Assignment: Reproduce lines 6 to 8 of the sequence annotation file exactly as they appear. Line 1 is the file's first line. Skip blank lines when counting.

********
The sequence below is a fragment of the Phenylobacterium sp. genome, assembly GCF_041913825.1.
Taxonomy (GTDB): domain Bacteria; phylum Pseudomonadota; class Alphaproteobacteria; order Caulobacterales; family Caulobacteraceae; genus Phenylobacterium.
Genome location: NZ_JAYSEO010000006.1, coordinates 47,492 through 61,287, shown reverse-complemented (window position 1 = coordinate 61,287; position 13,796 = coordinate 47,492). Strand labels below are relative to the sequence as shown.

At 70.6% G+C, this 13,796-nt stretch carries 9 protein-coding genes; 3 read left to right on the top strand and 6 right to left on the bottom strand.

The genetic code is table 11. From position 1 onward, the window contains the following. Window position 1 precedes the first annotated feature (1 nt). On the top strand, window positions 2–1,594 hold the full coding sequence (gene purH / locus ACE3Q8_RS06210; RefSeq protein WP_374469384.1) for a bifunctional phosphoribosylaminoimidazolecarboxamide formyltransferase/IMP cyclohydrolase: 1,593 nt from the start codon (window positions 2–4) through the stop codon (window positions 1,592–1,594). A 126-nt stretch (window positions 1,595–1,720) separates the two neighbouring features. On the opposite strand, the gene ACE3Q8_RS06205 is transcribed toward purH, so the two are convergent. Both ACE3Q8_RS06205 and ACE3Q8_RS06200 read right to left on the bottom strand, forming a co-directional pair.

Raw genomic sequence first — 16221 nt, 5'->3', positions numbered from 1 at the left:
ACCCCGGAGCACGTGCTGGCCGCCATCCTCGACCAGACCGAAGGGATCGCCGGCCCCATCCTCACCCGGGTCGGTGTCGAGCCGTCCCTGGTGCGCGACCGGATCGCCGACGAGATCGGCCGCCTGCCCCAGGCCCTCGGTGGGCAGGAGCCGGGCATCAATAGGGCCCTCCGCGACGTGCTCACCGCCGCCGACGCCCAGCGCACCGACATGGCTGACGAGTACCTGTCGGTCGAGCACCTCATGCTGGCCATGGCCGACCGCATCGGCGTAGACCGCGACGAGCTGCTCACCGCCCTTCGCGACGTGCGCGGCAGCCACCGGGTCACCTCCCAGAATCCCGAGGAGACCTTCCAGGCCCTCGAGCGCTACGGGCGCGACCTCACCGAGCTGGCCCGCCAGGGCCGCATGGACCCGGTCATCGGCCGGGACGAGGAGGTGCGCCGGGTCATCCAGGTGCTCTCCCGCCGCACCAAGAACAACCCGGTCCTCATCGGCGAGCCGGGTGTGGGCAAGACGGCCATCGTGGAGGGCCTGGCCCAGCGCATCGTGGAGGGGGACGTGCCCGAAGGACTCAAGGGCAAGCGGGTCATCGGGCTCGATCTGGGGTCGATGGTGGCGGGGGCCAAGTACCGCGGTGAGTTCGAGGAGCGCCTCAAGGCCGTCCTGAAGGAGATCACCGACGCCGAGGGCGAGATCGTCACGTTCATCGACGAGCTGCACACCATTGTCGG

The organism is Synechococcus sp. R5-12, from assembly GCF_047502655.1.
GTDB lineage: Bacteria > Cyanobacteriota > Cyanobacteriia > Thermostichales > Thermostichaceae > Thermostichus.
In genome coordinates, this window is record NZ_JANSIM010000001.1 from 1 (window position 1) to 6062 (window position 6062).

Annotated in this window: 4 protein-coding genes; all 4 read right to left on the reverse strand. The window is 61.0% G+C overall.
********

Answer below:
Raw genomic sequence first — 16221 nt, 5'->3', positions numbered from 1 at the left:
ACCCCGGAGCACGTGCTGGCCGCCATCCTCGACCAGACCGAAGGGATCGCCGGCCCCATCCTCACCCGGGTCGGTGTCGAGCCGTCCCTGGTGCGCGACCGGATCGCCGACGAGATCGGCCGCCTGCCCCAGGCCCTCGGTGGGCAGGAGCCGGGCATCAATAGGGCCCTCCGCGACGTGCTCACCGCCGCCGACGCCCAGCGCACCGACATGGCTGACGAGTACCTGTCGGTCGAGCACCTCATGCTGGCCATGGCCGACCGCATCGGCGTAGACCGCGACGAGCTGCTCACCGCCCTTCGCGACGTGCGCGGCAGCCACCGGGTCACCTCCCAGAATCCCGAGGAGACCTTCCAGGCCCTCGAGCGCTACGGGCGCGACCTCACCGAGCTGGCCCGCCAGGGCCGCATGGACCCGGTCATCGGCCGGGACGAGGAGGTGCGCCGGGTCATCCAGGTGCTCTCCCGCCGCACCAAGAACAACCCGGTCCTCATCGGCGAGCCGGGTGTGGGCAAGACGGCCATCGTGGAGGGCCTGGCCCAGCGCATCGTGGAGGGGGACGTGCCCGAAGGACTCAAGGGCAAGCGGGTCATCGGGCTCGATCTGGGGTCGATGGTGGCGGGGGCCAAGTACCGCGGTGAGTTCGAGGAGCGCCTCAAGGCCGTCCTGAAGGAGATCACCGACGCCGAGGGCGAGATCGTCACGTTCATCGACGAGCTGCACACCATTGTCGG

The organism is Synechococcus sp. R5-12, from assembly GCF_047502655.1.